Will my articles save a teenage girl from anorexia? Probably not. Will they prohibit a college guy from buying into the sex-filled atmosphere? I doubt it. But will the impact I have (and all my readers have) on the lives of these young children ultimately save them from growing into victims of insecurity? Now that just might work. 

Life and learning should be exciting. Creativity is dying. We should read, and read often. Make a huge mess. Get them moving. Sure, teach them how to read and write. Teach them how to count and spell. But above all… Teach them that they are smart. Teach them that they are talented. Teach them that they are important.

This is a question I get a lot... If you're so into writing and so serious about self love, why the heck are you going to be a teacher? Good question. If I'm this passionate about beauty distortion, self love, and creativity, it makes a lot more sense for me to go into the fashion industry. Perhaps modeling, makeup design, or even skin care. Or what about the psychological industry? I've had people tell me I should look into being a therapist or a social worker. And I do have so much respect for individuals in these professions. We need them now more than ever. But my personal issue with these professions regarding beauty distortion is that they all operate on the back end. The fashion industry has too many guidelines and limitations to make any real immediate progress, and psychologists and social workers both work to save individuals after they have fallen victim to such toxicity. 

I wanted to work on the front end. 

Teachers have a choice: they can create a factory out of their classroom, where students learn to read, write, solve equations, and memorize facts. Or, teachers can create a community where students feel valued, respected, intelligent, talented, and given attention for their abilities rather than their disabilities. A teacher is one of the few people left in society who has the job to enhance the personal gifts each child possesses while also developing some new ones. A teacher's primary job is to turn discouragement into faith, hope, and success. And that's what I do best. The more a child grows up knowing they are valued for everything they are rather than judged for everything they are not, the less we'll have to fight this toxic battle.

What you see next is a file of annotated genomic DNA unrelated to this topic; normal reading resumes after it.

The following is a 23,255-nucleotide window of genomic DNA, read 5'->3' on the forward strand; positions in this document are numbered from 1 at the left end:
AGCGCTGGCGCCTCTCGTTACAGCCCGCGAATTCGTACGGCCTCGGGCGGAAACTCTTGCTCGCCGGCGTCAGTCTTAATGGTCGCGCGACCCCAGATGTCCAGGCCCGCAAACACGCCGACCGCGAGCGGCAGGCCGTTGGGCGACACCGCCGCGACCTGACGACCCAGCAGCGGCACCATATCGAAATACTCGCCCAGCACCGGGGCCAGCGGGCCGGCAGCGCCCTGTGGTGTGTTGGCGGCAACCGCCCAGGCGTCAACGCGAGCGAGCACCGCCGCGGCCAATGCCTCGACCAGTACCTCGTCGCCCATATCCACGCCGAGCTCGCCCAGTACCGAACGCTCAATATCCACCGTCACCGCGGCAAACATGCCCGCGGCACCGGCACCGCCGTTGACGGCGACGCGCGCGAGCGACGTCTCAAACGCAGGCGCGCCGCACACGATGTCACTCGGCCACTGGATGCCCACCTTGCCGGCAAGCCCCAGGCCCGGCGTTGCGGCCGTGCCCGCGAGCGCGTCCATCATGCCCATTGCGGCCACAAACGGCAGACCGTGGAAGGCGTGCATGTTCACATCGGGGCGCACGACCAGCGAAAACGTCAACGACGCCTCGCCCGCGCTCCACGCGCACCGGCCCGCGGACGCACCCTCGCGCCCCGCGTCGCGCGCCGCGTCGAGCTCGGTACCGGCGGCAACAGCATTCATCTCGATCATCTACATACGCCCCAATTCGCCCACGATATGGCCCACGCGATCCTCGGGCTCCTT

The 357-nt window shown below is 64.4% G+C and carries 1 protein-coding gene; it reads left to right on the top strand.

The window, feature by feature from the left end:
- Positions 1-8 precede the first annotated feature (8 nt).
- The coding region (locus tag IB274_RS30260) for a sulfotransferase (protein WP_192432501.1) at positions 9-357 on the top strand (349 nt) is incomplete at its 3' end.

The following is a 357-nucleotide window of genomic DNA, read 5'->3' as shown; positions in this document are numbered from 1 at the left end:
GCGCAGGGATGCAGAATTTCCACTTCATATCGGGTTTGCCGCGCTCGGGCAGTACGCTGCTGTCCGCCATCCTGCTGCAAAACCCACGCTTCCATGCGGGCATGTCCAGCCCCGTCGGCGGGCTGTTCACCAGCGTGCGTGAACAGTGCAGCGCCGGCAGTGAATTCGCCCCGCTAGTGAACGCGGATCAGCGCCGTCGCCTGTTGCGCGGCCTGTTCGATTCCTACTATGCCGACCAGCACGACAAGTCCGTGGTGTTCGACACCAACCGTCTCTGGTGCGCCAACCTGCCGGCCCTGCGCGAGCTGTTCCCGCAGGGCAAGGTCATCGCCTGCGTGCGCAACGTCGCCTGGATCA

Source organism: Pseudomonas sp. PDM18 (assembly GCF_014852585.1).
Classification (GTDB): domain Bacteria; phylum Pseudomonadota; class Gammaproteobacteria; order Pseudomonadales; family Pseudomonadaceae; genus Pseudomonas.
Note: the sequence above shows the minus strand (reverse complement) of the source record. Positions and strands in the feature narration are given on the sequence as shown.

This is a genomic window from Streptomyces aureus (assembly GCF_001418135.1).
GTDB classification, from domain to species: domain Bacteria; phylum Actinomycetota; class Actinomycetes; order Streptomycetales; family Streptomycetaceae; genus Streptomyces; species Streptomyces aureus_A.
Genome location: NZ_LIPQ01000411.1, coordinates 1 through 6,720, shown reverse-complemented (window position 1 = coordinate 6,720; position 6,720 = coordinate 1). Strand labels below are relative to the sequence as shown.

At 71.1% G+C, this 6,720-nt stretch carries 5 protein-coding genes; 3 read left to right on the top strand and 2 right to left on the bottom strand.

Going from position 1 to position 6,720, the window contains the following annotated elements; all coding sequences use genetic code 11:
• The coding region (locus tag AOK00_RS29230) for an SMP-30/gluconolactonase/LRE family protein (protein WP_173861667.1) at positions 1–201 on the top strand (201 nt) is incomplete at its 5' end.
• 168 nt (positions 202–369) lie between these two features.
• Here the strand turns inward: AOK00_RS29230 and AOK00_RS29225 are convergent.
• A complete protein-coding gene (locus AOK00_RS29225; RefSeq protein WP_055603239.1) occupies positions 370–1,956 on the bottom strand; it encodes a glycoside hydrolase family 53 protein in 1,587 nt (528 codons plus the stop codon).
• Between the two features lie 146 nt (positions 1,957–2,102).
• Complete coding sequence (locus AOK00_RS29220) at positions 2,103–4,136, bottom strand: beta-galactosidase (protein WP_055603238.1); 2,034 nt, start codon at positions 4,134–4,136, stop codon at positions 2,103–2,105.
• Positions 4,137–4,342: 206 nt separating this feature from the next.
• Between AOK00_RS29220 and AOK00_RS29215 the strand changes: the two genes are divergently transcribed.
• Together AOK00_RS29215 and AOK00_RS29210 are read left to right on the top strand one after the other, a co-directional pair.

Sometimes you'll hear stories about the kids I teach, or the lesson plans I used to integrate self love and creativity with academics. Sometimes you'll hear about the my personal struggles, the support of my family, or how I decompress on my days off. But it always surprises me how much of each post inevitably relates to each person's confident beauty, and how important it is that we take the time to notice it.

It's our job to make sure our kiddos notice what makes them special, but first, we must make sure we're taking the time to notice what makes us special, too. It is impossible to model strength, beauty, and power if we do not first believe that we are strong, beautiful, and powerful. That's what we're doing here. So bust out the crayons and get ready to play. We're diving in head first to fight this toxic battle like the adventure heroes and warrior princesses we are.

Let's get creative!